When Emily was 5, we read The Hobbit. She loved the Unexpected Party, but was sad about Thorin Oakenshield. At six we read The Phantom Tollbooth and Treasure Island. When she was 7 and Elias 4, we read Alice in Wonderland and Through the Looking Glass together. Viv and Emily started the Narnia series last year and now she reads it on her own.
As we begin a summer that will see Emily's eight birthday and Elias' fifth, the three of us are reading The Black Arrow: another Robert Louis Stevenson classic, illustrated once again by N.C. Wyeth and a story I absolutely adored when in 3rd and 4th grade.
Adventure tales from 100 years ago challenge modern children and parents with complex dialog and sentence structure. Murder, revenge, and young people in danger and make for challenging and complex subject matter. You would not expect a 2nd grader to venture into these woods on her own, let alone with her little brother in tow. But with an adult reader to light the way, to answer questions and to process whatever transpires, it is a journey they are thrilled to take.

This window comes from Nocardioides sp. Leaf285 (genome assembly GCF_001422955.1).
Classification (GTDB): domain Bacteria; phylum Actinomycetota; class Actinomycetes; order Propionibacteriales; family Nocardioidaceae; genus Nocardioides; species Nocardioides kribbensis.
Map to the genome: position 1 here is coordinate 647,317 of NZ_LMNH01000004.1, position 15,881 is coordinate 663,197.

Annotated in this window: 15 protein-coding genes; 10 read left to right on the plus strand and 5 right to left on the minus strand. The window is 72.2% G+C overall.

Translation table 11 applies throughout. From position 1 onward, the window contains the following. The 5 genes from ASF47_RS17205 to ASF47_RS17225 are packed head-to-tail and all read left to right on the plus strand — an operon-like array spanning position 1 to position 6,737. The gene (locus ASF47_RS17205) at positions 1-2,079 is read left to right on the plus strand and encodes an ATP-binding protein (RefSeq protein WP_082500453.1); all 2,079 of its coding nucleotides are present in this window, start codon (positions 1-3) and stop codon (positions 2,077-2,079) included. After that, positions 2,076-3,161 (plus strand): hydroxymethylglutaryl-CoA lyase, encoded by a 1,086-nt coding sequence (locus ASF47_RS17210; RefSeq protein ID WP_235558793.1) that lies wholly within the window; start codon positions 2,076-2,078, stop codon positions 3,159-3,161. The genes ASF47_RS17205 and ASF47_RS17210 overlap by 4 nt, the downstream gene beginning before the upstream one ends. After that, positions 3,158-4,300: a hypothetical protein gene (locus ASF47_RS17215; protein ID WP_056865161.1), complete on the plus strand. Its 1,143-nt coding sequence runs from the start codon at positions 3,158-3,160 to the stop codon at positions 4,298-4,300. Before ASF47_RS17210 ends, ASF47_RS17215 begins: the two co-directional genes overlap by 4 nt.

Four for the greefs that I have felt,
Four for the nomber of ill menne
That have opressid me now and then.
Old Apulyaird is ded.
That burned Grimstone, walls and thatch.
That cut Sir Harry Shelton's throat.
We shall think it fair sport.
A blak arrow in each blak heart.
Get ye to your knees for to pray:
Ye are ded theeves, by yea and nay!
of the Green Wood,
And his jolly fellaweship.
Emily, of course, loves the fact that there is a heroine in the story, brave and true, who spends much of the first part disguised as a boy. Elias likes to show that he can anticipate what will happen next or that he remembers a key piece of the story. There is plenty of moral ambiguity in The Black Arrow, as even the hero steals a ship without regard for how it may impact its owner (though in the end, he makes amends). The unfamiliar language and setting are animated when they hear the words read aloud and can get the sense from the sound of them, much as they have learned to do in attending Gilbert & Sullivan and Shakespeare productions. It is like learning to float on the surface of deep water and acclimating to that element before ducking beneath the waves to see what is below. It asks much of them and of me, but all three rise eagerly to the challenge.